57 Key Points in Chapter Eight

  • What is classification?

    Classification is the systematic assignment of resources to a system of intentional categories, often institutional ones.

    (See “Introduction”)

  • What is a classification system?

    A classification system is foremost a specification for the logical arrangement of resources because there are usually many possible and often arbitrary mappings of logical locations to physical ones.

    (See “Classification vs. Physical Arrangement”)

  • How does classification affect the potential interactions in an organizing system?

    A classification creates structure in the organizing system that increases the variety and capability of the interactions it can support.

    (See “Classifications Support Interactions”)

  • Why are classifications always biased in some way?

    Classifications are always biased by the purposes, experiences, professions, politics, values, and other characteristics and preferences of the people making them.

    (See “Classification Is Biased”)

  • According to Friedman and Nissenbaum, what are the three types of bias in technical systems?

    Three types of bias in technical systems are pre-existing, technical, and emergent bias.

    (See “Classification Is Biased”)

  • What are enumerative classification schemes?

    Classification schemes in which all possible categories to which resources can be assigned are defined explicitly are called enumerative.

    (See “Classification Schemes”)

  • What is a taxonomic classification scheme?

    When multiple resource properties are considered in a fixed sequence, each property creates another level in the system of categories and the classification scheme is hierarchical or taxonomic.

    (See “Classification Schemes”)

  • What is the relationship between classification and standardization?

    Classification and standardization are not identical, but they are closely related. Some classifications become standards, and some standards define new classifications.

    (See “Classification and Standardization”)

  • What is a standard?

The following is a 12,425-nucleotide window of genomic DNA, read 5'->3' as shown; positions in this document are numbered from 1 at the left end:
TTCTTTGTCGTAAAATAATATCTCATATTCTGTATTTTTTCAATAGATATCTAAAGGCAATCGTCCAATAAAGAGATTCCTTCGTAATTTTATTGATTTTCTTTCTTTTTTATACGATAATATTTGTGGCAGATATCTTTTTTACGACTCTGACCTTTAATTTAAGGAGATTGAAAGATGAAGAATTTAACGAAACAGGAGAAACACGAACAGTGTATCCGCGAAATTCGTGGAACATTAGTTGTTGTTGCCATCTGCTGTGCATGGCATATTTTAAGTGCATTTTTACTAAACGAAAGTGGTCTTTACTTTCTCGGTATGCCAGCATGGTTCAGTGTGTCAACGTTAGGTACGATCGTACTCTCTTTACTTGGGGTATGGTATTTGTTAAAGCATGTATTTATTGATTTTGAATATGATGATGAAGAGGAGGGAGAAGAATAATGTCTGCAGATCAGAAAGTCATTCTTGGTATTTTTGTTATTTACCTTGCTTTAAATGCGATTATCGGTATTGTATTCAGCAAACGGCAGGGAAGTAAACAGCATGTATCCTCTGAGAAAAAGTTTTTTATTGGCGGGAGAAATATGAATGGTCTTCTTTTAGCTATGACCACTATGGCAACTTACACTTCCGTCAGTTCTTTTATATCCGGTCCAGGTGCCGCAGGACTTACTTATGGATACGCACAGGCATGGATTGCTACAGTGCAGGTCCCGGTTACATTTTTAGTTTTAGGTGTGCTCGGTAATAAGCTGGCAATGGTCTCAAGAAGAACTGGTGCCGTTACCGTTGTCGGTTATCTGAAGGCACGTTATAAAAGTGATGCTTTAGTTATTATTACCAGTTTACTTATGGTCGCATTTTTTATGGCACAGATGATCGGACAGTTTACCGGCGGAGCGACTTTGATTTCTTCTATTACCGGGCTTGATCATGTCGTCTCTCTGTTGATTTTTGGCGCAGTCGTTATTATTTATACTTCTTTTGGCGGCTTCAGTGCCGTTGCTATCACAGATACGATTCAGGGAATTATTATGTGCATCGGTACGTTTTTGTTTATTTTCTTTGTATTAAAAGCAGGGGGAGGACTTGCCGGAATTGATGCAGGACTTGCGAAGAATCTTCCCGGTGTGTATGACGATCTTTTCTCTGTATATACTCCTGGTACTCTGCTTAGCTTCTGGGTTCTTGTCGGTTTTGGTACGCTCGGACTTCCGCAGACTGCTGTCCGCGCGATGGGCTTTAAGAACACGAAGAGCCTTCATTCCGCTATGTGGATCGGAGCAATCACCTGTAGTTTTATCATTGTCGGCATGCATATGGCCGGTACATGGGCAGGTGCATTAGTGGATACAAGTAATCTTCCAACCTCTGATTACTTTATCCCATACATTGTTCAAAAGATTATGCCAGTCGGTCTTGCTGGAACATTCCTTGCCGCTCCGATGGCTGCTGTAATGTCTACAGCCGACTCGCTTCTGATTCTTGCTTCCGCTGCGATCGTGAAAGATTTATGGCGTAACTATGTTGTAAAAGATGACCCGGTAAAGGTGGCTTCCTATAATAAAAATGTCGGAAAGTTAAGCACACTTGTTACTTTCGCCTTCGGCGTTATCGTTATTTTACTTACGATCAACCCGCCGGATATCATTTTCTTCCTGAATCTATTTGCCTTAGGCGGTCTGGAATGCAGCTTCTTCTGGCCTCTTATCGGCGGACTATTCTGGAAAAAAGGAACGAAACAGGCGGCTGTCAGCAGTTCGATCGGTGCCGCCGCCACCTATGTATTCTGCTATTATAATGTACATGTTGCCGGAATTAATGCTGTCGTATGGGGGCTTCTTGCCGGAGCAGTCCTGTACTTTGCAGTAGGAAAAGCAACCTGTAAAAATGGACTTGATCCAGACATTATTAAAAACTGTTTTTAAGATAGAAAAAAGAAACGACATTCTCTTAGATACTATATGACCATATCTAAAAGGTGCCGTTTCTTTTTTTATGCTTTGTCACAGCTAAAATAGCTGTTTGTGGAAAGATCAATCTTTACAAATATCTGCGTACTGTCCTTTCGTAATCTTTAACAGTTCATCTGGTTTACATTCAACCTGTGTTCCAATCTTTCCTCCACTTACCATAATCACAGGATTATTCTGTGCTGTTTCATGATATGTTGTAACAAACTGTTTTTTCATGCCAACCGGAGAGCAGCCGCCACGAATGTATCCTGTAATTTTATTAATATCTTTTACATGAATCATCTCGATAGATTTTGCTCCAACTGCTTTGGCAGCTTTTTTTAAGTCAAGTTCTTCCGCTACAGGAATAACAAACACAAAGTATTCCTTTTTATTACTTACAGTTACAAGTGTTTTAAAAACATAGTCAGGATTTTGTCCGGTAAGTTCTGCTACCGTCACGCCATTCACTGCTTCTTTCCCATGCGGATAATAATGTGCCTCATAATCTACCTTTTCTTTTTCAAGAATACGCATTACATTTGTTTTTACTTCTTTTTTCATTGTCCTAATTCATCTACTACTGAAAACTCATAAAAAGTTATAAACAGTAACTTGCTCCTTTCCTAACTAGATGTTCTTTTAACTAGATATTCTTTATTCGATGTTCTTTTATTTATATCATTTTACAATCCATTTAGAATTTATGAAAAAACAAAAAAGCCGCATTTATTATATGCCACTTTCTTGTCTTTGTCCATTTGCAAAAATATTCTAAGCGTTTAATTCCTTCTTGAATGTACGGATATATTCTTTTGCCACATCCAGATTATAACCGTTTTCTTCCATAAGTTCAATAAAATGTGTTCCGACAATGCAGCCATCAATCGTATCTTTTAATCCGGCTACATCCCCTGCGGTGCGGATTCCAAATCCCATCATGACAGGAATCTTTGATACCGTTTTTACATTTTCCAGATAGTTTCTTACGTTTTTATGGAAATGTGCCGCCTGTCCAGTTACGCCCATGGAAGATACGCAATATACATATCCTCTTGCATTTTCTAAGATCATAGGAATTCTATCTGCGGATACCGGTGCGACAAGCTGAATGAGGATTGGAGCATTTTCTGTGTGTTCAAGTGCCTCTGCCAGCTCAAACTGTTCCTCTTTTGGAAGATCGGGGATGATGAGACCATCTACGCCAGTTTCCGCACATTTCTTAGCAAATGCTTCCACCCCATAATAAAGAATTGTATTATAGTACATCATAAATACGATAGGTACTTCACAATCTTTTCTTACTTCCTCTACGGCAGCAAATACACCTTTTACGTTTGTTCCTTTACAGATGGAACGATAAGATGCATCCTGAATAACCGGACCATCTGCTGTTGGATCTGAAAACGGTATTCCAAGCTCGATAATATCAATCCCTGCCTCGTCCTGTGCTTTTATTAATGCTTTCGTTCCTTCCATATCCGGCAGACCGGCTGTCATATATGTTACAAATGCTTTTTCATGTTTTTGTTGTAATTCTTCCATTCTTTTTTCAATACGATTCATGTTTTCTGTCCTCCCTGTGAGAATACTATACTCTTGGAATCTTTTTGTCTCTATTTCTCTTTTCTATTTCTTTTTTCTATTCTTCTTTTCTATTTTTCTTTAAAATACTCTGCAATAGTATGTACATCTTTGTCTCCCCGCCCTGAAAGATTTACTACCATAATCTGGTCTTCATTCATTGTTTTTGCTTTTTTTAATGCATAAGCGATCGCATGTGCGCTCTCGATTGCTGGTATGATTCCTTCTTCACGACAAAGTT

A standard is a published specification that is developed and maintained by consensus of all the relevant stakeholders in some domain by following a defined and transparent process.

    (See “Specifications vs. Standards”)

  • Why are standard semantics important?

    Standard semantics are especially important in industries or markets that have significant network effects where the value of a product depends on the number of interoperable or compatible products.

    (See “Institutional Semantics”)

  • What is literary warrant?

    The principle of literary warrant holds that a classification must be based only on the specific resources that are being classified.

    (See “Principles Embodied in the Classification Scheme”)

  • What is the uniqueness principle?

    The uniqueness principle means the categories in a classification scheme are mutually exclusive. Thus, when a logical concept is assigned to a particular category, it cannot simultaneously be assigned to another category.

    (See “Principles for Assigning Resources to Categories”)

  • How is the uniqueness principle followed when resources do not clearly fit in a single category?

    The general solution to satisfying the uniqueness principle in library classifications when resources do not clearly fit in a single category is to invent and follow a detailed set of often-arbitrary rules.